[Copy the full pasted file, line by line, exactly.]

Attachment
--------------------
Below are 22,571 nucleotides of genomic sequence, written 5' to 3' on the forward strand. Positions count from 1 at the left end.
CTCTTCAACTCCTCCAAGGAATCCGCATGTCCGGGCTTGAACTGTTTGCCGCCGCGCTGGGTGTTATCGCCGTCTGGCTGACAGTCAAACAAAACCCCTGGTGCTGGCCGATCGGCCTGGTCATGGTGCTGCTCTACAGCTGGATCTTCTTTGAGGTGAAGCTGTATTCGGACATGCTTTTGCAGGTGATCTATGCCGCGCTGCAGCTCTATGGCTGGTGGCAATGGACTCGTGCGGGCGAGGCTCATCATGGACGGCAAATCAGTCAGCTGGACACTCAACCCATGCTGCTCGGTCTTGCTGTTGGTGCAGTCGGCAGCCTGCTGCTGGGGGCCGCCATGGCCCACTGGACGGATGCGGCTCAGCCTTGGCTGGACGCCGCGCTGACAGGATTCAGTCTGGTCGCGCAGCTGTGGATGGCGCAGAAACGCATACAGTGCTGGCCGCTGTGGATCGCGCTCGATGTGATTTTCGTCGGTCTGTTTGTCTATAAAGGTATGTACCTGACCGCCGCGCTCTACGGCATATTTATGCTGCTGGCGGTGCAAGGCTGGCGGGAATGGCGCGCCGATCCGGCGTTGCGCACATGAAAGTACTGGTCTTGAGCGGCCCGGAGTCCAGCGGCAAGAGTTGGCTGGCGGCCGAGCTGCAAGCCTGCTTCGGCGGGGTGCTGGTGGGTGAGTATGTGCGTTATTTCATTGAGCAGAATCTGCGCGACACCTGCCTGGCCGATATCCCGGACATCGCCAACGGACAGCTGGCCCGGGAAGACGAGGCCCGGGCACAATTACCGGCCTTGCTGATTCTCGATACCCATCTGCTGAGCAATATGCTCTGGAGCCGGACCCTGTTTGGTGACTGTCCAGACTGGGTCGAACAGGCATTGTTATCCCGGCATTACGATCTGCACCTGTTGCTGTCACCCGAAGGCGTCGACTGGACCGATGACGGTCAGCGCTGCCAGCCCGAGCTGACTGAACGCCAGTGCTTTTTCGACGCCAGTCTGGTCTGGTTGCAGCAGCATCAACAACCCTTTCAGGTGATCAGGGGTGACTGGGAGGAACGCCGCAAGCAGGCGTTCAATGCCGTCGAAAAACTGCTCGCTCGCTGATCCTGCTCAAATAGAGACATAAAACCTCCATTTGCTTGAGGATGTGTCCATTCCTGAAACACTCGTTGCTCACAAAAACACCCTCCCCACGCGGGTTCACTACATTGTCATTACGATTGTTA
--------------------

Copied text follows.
Below are 22,571 nucleotides of genomic sequence, written 5' to 3' on the forward strand. Positions count from 1 at the left end.
CTCTTCAACTCCTCCAAGGAATCCGCATGTCCGGGCTTGAACTGTTTGCCGCCGCGCTGGGTGTTATCGCCGTCTGGCTGACAGTCAAACAAAACCCCTGGTGCTGGCCGATCGGCCTGGTCATGGTGCTGCTCTACAGCTGGATCTTCTTTGAGGTGAAGCTGTATTCGGACATGCTTTTGCAGGTGATCTATGCCGCGCTGCAGCTCTATGGCTGGTGGCAATGGACTCGTGCGGGCGAGGCTCATCATGGACGGCAAATCAGTCAGCTGGACACTCAACCCATGCTGCTCGGTCTTGCTGTTGGTGCAGTCGGCAGCCTGCTGCTGGGGGCCGCCATGGCCCACTGGACGGATGCGGCTCAGCCTTGGCTGGACGCCGCGCTGACAGGATTCAGTCTGGTCGCGCAGCTGTGGATGGCGCAGAAACGCATACAGTGCTGGCCGCTGTGGATCGCGCTCGATGTGATTTTCGTCGGTCTGTTTGTCTATAAAGGTATGTACCTGACCGCCGCGCTCTACGGCATATTTATGCTGCTGGCGGTGCAAGGCTGGCGGGAATGGCGCGCCGATCCGGCGTTGCGCACATGAAAGTACTGGTCTTGAGCGGCCCGGAGTCCAGCGGCAAGAGTTGGCTGGCGGCCGAGCTGCAAGCCTGCTTCGGCGGGGTGCTGGTGGGTGAGTATGTGCGTTATTTCATTGAGCAGAATCTGCGCGACACCTGCCTGGCCGATATCCCGGACATCGCCAACGGACAGCTGGCCCGGGAAGACGAGGCCCGGGCACAATTACCGGCCTTGCTGATTCTCGATACCCATCTGCTGAGCAATATGCTCTGGAGCCGGACCCTGTTTGGTGACTGTCCAGACTGGGTCGAACAGGCATTGTTATCCCGGCATTACGATCTGCACCTGTTGCTGTCACCCGAAGGCGTCGACTGGACCGATGACGGTCAGCGCTGCCAGCCCGAGCTGACTGAACGCCAGTGCTTTTTCGACGCCAGTCTGGTCTGGTTGCAGCAGCATCAACAACCCTTTCAGGTGATCAGGGGTGACTGGGAGGAACGCCGCAAGCAGGCGTTCAATGCCGTCGAAAAACTGCTCGCTCGCTGATCCTGCTCAAATAGAGACATAAAACCTCCATTTGCTTGAGGATGTGTCCATTCCTGAAACACTCGTTGCTCACAAAAACACCCTCCCCACGCGGGTTCACTACATTGTCATTACGATTGTTA